May 2005
Volume 46, Issue 13
ARVO Annual Meeting Abstract  |   May 2005
Prevalence of Sleep Apnea in Patients With Central Serous Chorioretinopathy
Author Affiliations & Notes
  • T.K. Leveque
    Ophthalmology, Kellogg Eye Center Univ Michigan, Ann Arbor, MI
  • D. Zacks
    Ophthalmology, Kellogg Eye Center Univ Michigan, Ann Arbor, MI
  • R.D. Chervin
    Sleep Disorders, Michael S. Aldrich Sleep Disorders Laboratory, Ann Arbor, MI
  • D. Musch
    Ophthalmology, Kellogg Eye Center Univ Michigan, Ann Arbor, MI
  • Footnotes
    Commercial Relationships  T.K. Leveque, None; D. Zacks, None; R.D. Chervin, None; D. Musch, None.
  • Footnotes
    Support  None.
Investigative Ophthalmology & Visual Science May 2005, Vol.46, 3291. doi:
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      T.K. Leveque, D. Zacks, R.D. Chervin, D. Musch; Prevalence of Sleep Apnea in Patients With Central Serous Chorioretinopathy . Invest. Ophthalmol. Vis. Sci. 2005;46(13):3291.

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      © ARVO (1962-2015); The Authors (2016-present)

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Abstract: : Purpose: Patients with obstructive sleep apnea, in comparison to controls, have increased levels of circulating epinephrine and norepinephrine, both risk factors for development of central serous chorioretinopathy (CSCR). We employed a well–validated survey instrument to estimate the frequency of sleep apnea in a sample of patients with active CSCR, and compared the result to published prevalence estimates for all adults (2–24%). Methods: A review of patient charts with the billing diagnosis of CSCR from 2000–2003 was performed to find cases of active, acute CSCR. The Berlin Questionnaire, a validated research tool to assess risk for sleep–study proven apnea, was administered via telephone by a single surveyor to a randomly–sampled group of patients who met previously published diagnostic criteria for CSCR. Power calculations using a one–sided binomial hypothesis test with a target significance level of 0.05 were performed to determine ideal sample size. Results: Charts of 117 patients were reviewed, and 61 patients were determined to have active acute CSCR: 46 (75.4%) patients were male and 15 (24.6%) were female. The age range was 29–77 with a mean of 48.1 years. Forty–one randomly selected patients were called on the telephone, but 5 phones were no longer in service, and 18 additional patients were unreachable. A total of 18 patients were contacted, including 14 (77.8%) male and 4 (22.2%) female, with an age range of 29–72 with a mean of 46.4 years. Survey scores showed 11 of the 18 patients (61.1%) to be at high risk for sleep apnea (95% CI: 35.8% to 82.7%) , and 7 patients (38.8%) to be at low risk. If we assume an expected prevalence of sleep apnea in the general population to be 5% (for example in a sample of 20 patients), the prevalence of sleep apnea in the CSCR population is significantly higher (Fisher's exact test, P=0.0003). Even if the expected prevalence in the general population were as high as the published upper limit of 24% (again in a sample of 20 patients, for example), the difference is still significant (Fisher's exact test, P=0.01). Patients in the high risk and low risk groups did not differ significantly in age or gender. Conclusions: Patients with CSCR may be more likely than other adults to have obstructive sleep apnea, and screening for this sleep disorder should be considered in CSCR patients. Further research is warranted to confirm the results, determine whether sleep apnea may contribute to the development of CSCR, and assess whether treatment of sleep apnea might offer a new therapeutic opportunity for some patients with CSCR.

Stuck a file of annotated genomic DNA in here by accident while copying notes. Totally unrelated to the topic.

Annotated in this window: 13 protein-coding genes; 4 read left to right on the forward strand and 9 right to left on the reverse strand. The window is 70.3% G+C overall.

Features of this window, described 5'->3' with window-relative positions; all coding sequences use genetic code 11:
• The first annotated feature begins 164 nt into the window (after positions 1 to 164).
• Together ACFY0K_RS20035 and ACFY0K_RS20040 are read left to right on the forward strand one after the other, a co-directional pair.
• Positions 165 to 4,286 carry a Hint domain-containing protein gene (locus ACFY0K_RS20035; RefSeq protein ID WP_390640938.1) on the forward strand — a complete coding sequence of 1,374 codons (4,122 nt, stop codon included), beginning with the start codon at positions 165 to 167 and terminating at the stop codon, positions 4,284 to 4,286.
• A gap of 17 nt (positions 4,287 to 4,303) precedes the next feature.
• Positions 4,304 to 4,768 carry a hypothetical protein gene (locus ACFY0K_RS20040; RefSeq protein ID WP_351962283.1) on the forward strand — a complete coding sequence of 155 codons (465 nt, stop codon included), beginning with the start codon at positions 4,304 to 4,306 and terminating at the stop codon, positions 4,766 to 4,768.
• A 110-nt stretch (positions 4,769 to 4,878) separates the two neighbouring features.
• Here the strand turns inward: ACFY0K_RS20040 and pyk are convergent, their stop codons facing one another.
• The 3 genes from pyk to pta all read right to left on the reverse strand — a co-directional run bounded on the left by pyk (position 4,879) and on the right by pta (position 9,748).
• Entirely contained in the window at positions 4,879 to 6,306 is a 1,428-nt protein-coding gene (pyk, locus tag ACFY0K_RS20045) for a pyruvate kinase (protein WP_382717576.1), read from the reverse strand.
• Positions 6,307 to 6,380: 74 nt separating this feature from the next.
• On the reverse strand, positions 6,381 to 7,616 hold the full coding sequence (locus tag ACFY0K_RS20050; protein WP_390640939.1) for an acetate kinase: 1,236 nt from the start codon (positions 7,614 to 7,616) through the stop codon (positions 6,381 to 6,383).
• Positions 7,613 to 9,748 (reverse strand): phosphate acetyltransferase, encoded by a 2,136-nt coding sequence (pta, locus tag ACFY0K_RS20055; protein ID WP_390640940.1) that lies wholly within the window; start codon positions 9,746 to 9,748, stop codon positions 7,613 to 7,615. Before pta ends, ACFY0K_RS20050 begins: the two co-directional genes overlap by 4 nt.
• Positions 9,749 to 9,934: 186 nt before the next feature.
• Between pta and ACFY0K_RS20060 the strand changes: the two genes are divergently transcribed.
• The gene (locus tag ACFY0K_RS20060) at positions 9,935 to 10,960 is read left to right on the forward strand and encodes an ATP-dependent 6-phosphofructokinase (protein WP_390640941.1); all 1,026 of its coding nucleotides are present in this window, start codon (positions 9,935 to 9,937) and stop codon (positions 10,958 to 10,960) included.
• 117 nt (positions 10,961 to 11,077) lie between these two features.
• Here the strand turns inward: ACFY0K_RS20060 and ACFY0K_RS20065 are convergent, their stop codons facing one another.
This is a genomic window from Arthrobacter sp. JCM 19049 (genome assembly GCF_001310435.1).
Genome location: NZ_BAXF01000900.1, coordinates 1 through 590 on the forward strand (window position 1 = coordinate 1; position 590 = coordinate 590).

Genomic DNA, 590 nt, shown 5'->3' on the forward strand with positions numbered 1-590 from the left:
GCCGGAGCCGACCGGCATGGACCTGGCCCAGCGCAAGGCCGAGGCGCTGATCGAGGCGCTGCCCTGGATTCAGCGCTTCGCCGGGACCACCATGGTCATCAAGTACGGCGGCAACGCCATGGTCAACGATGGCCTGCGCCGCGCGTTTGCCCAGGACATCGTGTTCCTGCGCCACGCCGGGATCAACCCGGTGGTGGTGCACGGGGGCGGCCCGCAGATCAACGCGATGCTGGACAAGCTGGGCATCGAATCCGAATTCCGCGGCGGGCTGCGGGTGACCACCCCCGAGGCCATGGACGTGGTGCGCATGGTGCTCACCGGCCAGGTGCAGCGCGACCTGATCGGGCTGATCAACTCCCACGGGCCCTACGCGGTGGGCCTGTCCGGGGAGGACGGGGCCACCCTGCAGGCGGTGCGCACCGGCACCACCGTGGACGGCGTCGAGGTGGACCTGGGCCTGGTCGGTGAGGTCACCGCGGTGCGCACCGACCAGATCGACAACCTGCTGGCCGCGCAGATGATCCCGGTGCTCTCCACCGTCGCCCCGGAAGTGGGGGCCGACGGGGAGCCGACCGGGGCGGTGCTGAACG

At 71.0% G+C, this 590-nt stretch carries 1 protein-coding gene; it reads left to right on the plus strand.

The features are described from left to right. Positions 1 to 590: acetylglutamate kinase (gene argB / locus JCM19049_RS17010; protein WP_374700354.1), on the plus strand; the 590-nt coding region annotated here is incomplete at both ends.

Keywords: retinochoroiditis 

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